Believe it or not, the headline of this post isn’t an oxymoron — or even an insult.
On the contrary, a Buyer who intends to do a “stem-to-stern” renovation is the salvation of more than a few Sellers (see, “Tear-Down Economics“), who have neither the inclination nor resources to do needed, major updating — and may even have fallen behind on required maintenance.
Three other advantages selling to such a Buyer:
One. Fewer inspection issues.
The condition of the Kitchen appliances doesn’t matter if the Buyer is going to buy all-new everything — and re-do the Kitchen, to boot.
Two. No two-year statute of limitations on Seller Disclosure issues (at least in in practice).
Absent fraud, the standard statute of limitations for any condition-related issues is two years.
That is, if the Buyer moves in and discovers a problem with the house that: a) they can prove existed when they bought the house, and b) the Seller knew or should have known about it, they may have grounds for legal action.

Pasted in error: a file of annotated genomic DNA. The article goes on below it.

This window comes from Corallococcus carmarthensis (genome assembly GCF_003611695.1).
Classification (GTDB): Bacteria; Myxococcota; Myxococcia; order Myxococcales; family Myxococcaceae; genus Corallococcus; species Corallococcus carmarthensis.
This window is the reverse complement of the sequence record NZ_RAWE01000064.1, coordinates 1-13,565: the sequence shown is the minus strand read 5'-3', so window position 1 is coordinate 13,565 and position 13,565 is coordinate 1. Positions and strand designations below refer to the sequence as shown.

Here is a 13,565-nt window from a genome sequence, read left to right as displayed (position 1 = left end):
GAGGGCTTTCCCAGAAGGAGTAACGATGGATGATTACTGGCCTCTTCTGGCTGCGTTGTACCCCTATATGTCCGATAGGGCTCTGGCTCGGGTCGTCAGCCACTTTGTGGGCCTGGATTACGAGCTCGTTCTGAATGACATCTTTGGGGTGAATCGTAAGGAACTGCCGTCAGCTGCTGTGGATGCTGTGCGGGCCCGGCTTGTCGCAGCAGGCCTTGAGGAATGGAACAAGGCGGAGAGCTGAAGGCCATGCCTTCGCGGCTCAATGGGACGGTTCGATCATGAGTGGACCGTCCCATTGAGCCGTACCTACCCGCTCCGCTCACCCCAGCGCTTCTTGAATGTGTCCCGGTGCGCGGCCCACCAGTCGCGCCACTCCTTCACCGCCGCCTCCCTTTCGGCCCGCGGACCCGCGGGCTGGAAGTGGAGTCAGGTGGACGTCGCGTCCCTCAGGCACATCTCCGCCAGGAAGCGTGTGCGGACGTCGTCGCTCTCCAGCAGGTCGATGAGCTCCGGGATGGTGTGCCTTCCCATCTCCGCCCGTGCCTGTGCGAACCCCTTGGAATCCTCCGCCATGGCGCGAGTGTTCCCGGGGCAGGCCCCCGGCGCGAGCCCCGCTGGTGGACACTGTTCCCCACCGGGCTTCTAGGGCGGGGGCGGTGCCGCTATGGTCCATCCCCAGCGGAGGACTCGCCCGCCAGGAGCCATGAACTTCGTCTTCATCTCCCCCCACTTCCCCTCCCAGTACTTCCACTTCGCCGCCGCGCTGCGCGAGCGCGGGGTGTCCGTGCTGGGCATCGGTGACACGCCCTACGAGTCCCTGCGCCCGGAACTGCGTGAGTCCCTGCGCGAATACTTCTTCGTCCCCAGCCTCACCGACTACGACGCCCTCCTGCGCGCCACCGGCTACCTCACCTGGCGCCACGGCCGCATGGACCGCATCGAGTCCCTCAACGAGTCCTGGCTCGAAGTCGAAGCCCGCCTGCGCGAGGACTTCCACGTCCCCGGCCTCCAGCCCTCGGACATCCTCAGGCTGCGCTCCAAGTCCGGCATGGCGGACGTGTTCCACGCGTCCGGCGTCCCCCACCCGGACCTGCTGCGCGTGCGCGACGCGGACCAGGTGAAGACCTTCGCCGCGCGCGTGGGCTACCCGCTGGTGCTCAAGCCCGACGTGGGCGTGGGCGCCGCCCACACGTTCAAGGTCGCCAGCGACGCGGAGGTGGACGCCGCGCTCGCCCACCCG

However, when a Buyer guts the home after closing, practically, Sellers are in the clear.
Three. Financial strength. Buyers who have the resources to put tens (or hundreds) of thousands into a home, post-closing, are usually very well-qualified to buy the home.
Ergo, no mortgage or financing issues (aside from appraisal, anyways).
So, what’s the one drawback associated with a gut/rehab Buyer?
They’ll typically want a (deeply) discounted price to reflect the time and effort to tackle such a major project.
P.S.: It’s usually apparent to everyone when the Buyer is contemplating significant changes — if not when the deal is negotiated, afterwards when they request access to the home to meet contractors.
However, tact and discretion are still the way to go (see, “Home Sellers and Buyers’ Intentions“).